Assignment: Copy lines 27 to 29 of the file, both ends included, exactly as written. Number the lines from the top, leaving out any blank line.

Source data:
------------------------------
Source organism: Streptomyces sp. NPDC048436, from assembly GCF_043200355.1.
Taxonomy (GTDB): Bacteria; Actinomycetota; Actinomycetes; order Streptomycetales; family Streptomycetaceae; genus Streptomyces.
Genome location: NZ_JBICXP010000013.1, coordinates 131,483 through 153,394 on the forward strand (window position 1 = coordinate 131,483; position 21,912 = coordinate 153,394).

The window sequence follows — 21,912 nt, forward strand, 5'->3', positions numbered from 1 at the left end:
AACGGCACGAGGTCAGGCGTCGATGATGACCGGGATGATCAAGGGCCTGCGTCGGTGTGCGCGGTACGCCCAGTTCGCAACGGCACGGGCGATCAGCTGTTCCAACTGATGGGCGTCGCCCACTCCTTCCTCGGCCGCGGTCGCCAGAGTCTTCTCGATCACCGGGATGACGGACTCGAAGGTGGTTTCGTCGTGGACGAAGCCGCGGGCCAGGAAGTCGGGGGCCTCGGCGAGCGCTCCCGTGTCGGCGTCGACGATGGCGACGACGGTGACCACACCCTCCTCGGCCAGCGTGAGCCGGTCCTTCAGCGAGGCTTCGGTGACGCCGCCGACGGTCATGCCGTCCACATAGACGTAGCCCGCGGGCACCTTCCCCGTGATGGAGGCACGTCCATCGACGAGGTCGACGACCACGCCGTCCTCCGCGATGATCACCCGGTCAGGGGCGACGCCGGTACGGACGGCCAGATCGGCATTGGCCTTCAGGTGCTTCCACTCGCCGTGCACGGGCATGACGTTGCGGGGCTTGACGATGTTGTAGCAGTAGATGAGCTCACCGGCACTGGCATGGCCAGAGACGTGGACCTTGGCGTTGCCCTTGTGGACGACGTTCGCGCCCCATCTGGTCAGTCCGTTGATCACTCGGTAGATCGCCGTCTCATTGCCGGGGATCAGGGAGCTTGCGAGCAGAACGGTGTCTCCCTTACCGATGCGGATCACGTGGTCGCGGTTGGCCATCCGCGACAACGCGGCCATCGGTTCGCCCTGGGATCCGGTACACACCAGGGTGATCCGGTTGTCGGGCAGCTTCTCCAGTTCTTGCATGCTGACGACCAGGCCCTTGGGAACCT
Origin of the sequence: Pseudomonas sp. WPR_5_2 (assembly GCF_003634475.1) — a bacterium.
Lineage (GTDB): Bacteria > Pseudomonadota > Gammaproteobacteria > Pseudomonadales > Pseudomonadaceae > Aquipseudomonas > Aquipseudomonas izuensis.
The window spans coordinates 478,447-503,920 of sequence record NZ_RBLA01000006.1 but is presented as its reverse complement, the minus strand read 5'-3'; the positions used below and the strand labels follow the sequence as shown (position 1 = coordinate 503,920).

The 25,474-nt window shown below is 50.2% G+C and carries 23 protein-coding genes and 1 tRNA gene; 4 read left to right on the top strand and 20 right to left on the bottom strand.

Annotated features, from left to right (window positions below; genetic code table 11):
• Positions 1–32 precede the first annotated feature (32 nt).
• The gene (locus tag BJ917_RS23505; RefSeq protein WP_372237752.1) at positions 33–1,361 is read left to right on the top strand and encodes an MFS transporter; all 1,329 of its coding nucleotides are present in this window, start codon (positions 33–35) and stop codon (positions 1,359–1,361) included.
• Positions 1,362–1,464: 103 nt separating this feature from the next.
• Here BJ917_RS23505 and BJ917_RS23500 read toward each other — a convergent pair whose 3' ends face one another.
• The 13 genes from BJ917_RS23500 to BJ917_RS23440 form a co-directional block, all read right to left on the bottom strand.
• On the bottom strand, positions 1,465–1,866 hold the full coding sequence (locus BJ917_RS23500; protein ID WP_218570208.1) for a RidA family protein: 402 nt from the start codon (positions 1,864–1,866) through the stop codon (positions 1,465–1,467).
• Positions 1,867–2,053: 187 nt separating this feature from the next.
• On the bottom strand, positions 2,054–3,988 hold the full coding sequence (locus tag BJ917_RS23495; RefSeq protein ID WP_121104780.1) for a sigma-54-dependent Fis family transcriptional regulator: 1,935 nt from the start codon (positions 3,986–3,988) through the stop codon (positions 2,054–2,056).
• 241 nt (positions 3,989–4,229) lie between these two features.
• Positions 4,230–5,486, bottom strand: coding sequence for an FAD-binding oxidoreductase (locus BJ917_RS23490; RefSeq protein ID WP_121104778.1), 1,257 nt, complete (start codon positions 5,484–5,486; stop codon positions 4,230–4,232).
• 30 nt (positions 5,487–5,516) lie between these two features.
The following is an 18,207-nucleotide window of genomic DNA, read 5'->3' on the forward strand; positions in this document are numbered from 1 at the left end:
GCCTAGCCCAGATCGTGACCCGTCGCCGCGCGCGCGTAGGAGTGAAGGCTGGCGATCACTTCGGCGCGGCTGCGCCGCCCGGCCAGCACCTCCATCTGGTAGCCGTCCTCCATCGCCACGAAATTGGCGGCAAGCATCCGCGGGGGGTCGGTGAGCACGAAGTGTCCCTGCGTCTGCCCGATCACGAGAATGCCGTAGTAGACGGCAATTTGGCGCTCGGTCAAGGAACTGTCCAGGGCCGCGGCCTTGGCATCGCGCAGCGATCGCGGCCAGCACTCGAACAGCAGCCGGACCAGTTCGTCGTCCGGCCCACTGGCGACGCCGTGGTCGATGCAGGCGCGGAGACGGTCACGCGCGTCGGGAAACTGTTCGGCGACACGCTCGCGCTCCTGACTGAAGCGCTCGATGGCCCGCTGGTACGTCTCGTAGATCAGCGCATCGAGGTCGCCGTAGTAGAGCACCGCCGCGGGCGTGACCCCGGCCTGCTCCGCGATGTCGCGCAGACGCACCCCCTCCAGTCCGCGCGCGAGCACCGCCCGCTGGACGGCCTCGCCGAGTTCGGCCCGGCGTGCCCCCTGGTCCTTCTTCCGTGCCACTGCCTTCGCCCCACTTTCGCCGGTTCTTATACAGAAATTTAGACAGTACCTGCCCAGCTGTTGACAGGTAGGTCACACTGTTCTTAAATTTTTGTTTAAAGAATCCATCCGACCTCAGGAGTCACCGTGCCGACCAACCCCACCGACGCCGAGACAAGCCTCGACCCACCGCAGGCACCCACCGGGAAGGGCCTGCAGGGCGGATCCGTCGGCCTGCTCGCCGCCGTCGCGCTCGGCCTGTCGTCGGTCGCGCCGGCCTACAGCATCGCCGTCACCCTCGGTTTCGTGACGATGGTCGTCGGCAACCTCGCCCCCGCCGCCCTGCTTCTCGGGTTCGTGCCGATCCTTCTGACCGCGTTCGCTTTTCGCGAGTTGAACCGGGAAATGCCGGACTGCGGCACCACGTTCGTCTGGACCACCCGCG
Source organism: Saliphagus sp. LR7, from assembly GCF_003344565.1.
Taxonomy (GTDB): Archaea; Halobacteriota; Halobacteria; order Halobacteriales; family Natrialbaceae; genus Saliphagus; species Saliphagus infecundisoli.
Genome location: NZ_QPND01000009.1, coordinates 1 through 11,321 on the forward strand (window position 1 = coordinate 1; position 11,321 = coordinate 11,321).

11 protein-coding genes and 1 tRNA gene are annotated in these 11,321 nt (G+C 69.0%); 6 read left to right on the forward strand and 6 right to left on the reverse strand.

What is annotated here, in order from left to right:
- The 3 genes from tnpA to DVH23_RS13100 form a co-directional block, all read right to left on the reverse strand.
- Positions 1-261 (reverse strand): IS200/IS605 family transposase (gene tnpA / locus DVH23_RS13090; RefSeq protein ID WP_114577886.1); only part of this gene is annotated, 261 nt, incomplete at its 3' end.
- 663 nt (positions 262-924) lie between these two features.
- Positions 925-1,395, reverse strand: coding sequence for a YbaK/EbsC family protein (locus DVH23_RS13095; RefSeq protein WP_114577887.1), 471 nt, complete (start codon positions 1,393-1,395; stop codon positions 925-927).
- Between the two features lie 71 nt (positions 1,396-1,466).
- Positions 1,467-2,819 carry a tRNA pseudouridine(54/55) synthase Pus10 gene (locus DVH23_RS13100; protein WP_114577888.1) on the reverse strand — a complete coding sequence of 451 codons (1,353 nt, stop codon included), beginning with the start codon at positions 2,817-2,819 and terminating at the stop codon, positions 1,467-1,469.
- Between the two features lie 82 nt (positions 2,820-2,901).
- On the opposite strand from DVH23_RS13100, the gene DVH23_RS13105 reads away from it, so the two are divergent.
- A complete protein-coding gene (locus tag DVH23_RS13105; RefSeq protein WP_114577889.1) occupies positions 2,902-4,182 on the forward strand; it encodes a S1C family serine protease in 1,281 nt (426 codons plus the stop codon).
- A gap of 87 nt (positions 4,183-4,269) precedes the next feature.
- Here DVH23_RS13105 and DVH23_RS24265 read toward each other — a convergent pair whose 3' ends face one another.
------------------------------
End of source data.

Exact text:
11 protein-coding genes and 1 tRNA gene are annotated in these 11,321 nt (G+C 69.0%); 6 read left to right on the forward strand and 6 right to left on the reverse strand.

What is annotated here, in order from left to right:
- The 3 genes from tnpA to DVH23_RS13100 form a co-directional block, all read right to left on the reverse strand.